No original structures from Ku Ban Nong Ranya (กู่บ้านหนองร้านหญ้า) remain, but in 2017 locals took the old blocks (mostly laterite, but a few sandstone) that had been scattered around the area and stacked them up into four short walls on a concrete base. It’s not a restoration, but it was done in spirit of a Khmer sanctuary. The interior of this shrine holds a Buddha image and a local goddess (Mae Yai Pimpa) on a rough laterite floor. A few other unused blocks remain in the dirt around it.
No inscription or significant carvings were found (just an unfinished pedestal and a grinding stone; both very damaged), so no history of the site is known. Locals said that some thieves dug for artifacts before the Fine Arts Department came to research, but they didn’t find anything. So, it’s possible the temple was never finished, or artifacts were stolen at an earlier time.
The ruin is in the northern section of Wat Sri Prayun Phom, which is located behind the much larger Wat Burana Sit. The temple’s main section has one of Thailand’s strangest stupas. This rabbit-shaped stupa is dedicated to the late abbot Kruba Thammarat Kanatwero (Luang Pu Tham Noi) who was born in the year of the rabbit. Construction was completed in 2015.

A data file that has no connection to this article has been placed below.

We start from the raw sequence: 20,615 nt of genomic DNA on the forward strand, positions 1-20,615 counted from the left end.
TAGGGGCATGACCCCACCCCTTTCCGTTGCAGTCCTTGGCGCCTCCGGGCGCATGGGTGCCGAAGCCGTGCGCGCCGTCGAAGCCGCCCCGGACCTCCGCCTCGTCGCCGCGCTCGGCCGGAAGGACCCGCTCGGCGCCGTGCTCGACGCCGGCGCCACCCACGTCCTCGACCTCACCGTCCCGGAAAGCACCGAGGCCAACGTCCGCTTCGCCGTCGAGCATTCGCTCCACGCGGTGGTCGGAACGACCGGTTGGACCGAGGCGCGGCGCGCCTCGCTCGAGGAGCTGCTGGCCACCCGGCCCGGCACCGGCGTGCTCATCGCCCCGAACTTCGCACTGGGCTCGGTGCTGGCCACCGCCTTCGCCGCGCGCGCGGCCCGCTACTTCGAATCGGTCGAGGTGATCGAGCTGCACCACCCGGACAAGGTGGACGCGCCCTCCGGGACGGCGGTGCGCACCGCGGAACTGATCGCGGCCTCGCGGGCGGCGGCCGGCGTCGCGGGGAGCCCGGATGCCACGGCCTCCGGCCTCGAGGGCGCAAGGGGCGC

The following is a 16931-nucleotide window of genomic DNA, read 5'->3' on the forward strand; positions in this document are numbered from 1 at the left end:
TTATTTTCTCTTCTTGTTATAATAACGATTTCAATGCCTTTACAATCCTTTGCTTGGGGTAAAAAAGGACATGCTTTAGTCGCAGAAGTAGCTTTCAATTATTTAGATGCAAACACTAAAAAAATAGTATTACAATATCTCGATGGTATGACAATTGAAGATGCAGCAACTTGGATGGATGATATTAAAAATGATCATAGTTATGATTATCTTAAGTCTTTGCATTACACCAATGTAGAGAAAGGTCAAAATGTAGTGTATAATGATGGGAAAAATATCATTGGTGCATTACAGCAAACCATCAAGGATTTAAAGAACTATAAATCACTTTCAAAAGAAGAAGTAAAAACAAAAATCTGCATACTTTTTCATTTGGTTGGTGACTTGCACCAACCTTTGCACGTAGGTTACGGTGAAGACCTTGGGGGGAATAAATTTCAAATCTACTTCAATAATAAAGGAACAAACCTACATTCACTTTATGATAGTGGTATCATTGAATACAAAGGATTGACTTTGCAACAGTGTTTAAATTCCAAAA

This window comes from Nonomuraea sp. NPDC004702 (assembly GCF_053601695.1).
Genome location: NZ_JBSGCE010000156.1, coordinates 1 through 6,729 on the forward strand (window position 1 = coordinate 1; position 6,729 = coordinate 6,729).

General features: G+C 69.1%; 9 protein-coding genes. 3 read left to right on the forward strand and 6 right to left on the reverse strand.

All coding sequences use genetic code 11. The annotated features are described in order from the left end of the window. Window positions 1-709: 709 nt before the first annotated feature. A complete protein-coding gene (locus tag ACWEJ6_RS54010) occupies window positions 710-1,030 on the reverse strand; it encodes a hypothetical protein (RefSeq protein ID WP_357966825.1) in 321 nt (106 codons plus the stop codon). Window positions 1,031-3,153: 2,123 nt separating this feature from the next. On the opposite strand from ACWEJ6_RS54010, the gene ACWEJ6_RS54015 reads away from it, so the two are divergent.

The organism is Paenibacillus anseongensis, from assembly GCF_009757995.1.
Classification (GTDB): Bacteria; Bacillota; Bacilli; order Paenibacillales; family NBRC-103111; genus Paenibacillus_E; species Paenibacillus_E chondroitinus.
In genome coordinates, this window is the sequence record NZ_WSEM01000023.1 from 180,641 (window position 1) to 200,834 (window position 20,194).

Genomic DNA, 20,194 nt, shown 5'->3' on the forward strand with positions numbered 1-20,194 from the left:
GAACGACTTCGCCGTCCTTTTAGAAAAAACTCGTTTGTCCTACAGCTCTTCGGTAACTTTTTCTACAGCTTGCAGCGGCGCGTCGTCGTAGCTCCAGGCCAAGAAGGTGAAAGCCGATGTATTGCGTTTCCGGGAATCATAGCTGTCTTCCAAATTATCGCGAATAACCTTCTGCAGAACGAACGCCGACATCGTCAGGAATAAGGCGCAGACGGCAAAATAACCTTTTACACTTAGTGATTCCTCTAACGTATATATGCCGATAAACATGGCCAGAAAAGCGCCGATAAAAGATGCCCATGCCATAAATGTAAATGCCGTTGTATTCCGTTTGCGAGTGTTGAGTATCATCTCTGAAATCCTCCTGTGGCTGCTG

The dirt road leading to Ku Ban Nong Ranya is not too good. We visited shortly after a rain and needed to park and walk the final kilometer.
Location – Wat Sri Prayun Phom (aka Wat Ta Pha Kao), Tambon Hua Nong, Amphoe Ban Phai, Khon Kaen Province
Other Names – Phue Bang Ta Pha Kao (ผือบังตาผ้าขาว)